Judy, a member of the choir, sat close to me.  In fact, because the chancel area was so small her knee not only touched mine, our legs almost tangled around each other.  During one of the worship songs, Judy reached over and prayed, “Lord, Linda had bad day.  Help her right now.  She needs it.”  Instantly, the pain, hurt and frustration evaporated.  It was such an amazing miracle that remembering the impact of her prayer brings tears to my eyes after all these years. 

There have been oodles of books written about prayer.  Googling prayer gives you 32,800,000 results.  I love studying about prayer and meditation.  However, Judy never read a book or an article on prayer.  She prayed.  That was enough for God to do a miracle for this needy child. 

Learning from Judy, I’ve deliberately made my prayers for my members more compact.  God knows the heart.  He doesn’t need flowering words of give answers that result in changed lives.

The executive director of Special Gathering, Richard Stimson, often explains the powerful influence his twin brother who is mentally challenged exerts on his life.  Nevertheless, he also says that his brother is not the reason that he started the ministry.  It was the call of God that determined his vocation.  Regardless, it is an interesting fact that many siblings are drawn into social service positions.  There appears to be a strong attraction within the human spirit that draws people to this cloistered sub-culture. 

When Laura was a child, the Lord led her parents to volunteer with Special Gathering.  During those years, she was like any other child tagging along with parents.  More times than not, she resented the fact that her Sunday afternoons were occupied with ministry tasks, rather than play.   Now, Laura is a mother. Recently, she made the decision to also become a volunteer with a ministry within the mentally challenged community.  One of her main reasons was for her children to come to know this population.  “I want my girls to have the advantage I had of being exposed to the mentally challenged community at an early age,” she told her mother.

 While no more was said, this young mother believes that the development of her children will be enhanced by establishing a relationship with people who are developmentally disabled.  Beyond a doubt, there are great benefits associated by fostering a friendship with a man, woman or child who is mentally challenged.  Thomas’ brother was mentally challenged, born with Cerebral Palsy (CP).  I’ve been Thomas’ friend for about three years but somehow he had missed that my ministry was within the disability population.  When he learned about Special Gathering, his eyes widened; and he grabbed the table where he was sitting as though trying to keep himself from jumping up from his seat, “Can I come?  I would love to be a part of that!” he said with more enthusiasm than I’d ever seen him express. 

The blessings of the Lord rest on The Special Gathering in a unique way.  There are several reasons but the most glaring one is the population that we serve is loved with by God with passion.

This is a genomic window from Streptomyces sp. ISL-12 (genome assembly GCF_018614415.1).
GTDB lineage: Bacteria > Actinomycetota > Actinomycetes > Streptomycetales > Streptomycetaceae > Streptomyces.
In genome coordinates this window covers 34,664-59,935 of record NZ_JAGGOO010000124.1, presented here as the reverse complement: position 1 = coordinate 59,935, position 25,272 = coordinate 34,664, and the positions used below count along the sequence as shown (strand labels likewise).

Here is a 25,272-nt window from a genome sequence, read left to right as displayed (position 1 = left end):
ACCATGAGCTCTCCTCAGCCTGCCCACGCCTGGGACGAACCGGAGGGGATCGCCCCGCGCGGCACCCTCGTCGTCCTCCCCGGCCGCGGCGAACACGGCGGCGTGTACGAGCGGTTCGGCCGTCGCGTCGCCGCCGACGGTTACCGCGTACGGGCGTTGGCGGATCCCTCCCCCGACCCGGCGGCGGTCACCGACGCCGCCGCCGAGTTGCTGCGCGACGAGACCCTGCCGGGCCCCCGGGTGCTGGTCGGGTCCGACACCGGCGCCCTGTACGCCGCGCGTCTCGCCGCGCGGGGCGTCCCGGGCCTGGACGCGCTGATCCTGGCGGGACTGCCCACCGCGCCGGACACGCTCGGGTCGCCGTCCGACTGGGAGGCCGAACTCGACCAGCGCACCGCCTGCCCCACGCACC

Last Monday as I was studying the sermon for this week, I was struck again by the entire incident surrounding Jesus’ first miracle found in John 2.  One thing left me puzzling.  Why did Jesus say, “My time has not yet come,” to his mother; and then perform the miracle of turning the water into wine anyway.  During the week as I used this scripture for my meditation time, I found myself wondering repeatedly about that phrase,  “My time has not yet come.”

However, as I preached the devotions on Saturday, I realized that God is willing to break the rules for us.  In fact, every miracle he has ever performed is God breaking his own rules to help us, heal us or deliver us.  Even the working out of our salvation meant a realignment of his rule regarding  justice. 

At Special Gathering, I preached this miracle-principle on Saturday and Sunday.  Looking intently at the faces of our members as I shared, I saw amazement, understanding and joy on the faces of most people there.  However, Tom’s eyes almost glowed.  Finally, containing himself no longer, he shouted, “That means I can break the rules, too!”

Great, I thought.  Now I’ve given Tom permission to be inappropriate, misbehave and act badly–as though he needed any encouragement.  I smiled, sweetly, pretending to ignore Tom’s remark and said, “Of course, God doesn’t sin or act inappropriately to answer our prayers and he doesn’t want us to break the rules of bad behavior.”

As though a repeat performance, on Sunday morning before I could give my disclaimer, Mimi shouted, “Every rule is only made so we can break it!” 

Years ago, in ministering to a junior high group, one gorgeous young woman told the youth group on Friday night, “I wish I could be godly most of the time and sin only once in a while.  That would be the perfect life.”  Glenda often fell into sinful practices and then returned tearfully wanting God’s forgiveness.  She, of course, was an extremely gifted person but her desire to want all of God and a bit of the world held her back spiritually.

Tom and Mimi are equally gifted and they have the same tendency.  They can pray like angels.  They use godly speak to convince others of their commitment.  But their daily lives betray their hearts.  It appears that they want all of God, except on the occasions that they want what they want, when they want it.